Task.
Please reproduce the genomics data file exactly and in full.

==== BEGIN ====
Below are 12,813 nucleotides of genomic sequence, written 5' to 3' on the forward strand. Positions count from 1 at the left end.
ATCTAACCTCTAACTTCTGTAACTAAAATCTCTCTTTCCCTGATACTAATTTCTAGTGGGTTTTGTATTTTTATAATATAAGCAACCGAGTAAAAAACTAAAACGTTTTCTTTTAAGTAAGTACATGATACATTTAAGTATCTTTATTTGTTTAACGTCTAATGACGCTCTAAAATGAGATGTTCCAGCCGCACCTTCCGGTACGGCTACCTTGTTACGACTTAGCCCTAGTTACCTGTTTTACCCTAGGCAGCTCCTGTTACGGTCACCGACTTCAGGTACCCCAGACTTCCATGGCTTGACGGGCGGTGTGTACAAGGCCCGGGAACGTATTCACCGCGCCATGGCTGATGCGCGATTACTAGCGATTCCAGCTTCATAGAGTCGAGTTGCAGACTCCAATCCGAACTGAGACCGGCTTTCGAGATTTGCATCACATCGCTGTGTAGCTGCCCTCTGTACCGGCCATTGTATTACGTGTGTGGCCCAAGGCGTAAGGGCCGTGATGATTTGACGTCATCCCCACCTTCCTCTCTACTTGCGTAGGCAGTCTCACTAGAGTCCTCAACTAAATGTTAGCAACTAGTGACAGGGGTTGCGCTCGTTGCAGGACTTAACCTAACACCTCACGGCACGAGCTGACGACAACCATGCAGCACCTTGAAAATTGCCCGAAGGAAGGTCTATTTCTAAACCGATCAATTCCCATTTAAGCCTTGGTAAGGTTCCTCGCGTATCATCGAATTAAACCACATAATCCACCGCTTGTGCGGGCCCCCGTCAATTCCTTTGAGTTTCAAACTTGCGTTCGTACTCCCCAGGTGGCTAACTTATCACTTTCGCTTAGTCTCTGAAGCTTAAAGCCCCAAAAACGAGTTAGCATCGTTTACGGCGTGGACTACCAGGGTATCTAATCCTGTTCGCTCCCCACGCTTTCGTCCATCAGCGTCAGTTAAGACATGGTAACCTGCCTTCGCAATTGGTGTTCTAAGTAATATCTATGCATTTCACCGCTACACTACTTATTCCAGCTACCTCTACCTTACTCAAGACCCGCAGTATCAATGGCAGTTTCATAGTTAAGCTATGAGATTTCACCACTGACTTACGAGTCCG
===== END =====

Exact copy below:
Below are 12,813 nucleotides of genomic sequence, written 5' to 3' on the forward strand. Positions count from 1 at the left end.
ATCTAACCTCTAACTTCTGTAACTAAAATCTCTCTTTCCCTGATACTAATTTCTAGTGGGTTTTGTATTTTTATAATATAAGCAACCGAGTAAAAAACTAAAACGTTTTCTTTTAAGTAAGTACATGATACATTTAAGTATCTTTATTTGTTTAACGTCTAATGACGCTCTAAAATGAGATGTTCCAGCCGCACCTTCCGGTACGGCTACCTTGTTACGACTTAGCCCTAGTTACCTGTTTTACCCTAGGCAGCTCCTGTTACGGTCACCGACTTCAGGTACCCCAGACTTCCATGGCTTGACGGGCGGTGTGTACAAGGCCCGGGAACGTATTCACCGCGCCATGGCTGATGCGCGATTACTAGCGATTCCAGCTTCATAGAGTCGAGTTGCAGACTCCAATCCGAACTGAGACCGGCTTTCGAGATTTGCATCACATCGCTGTGTAGCTGCCCTCTGTACCGGCCATTGTATTACGTGTGTGGCCCAAGGCGTAAGGGCCGTGATGATTTGACGTCATCCCCACCTTCCTCTCTACTTGCGTAGGCAGTCTCACTAGAGTCCTCAACTAAATGTTAGCAACTAGTGACAGGGGTTGCGCTCGTTGCAGGACTTAACCTAACACCTCACGGCACGAGCTGACGACAACCATGCAGCACCTTGAAAATTGCCCGAAGGAAGGTCTATTTCTAAACCGATCAATTCCCATTTAAGCCTTGGTAAGGTTCCTCGCGTATCATCGAATTAAACCACATAATCCACCGCTTGTGCGGGCCCCCGTCAATTCCTTTGAGTTTCAAACTTGCGTTCGTACTCCCCAGGTGGCTAACTTATCACTTTCGCTTAGTCTCTGAAGCTTAAAGCCCCAAAAACGAGTTAGCATCGTTTACGGCGTGGACTACCAGGGTATCTAATCCTGTTCGCTCCCCACGCTTTCGTCCATCAGCGTCAGTTAAGACATGGTAACCTGCCTTCGCAATTGGTGTTCTAAGTAATATCTATGCATTTCACCGCTACACTACTTATTCCAGCTACCTCTACCTTACTCAAGACCCGCAGTATCAATGGCAGTTTCATAGTTAAGCTATGAGATTTCACCACTGACTTACGAGTCCG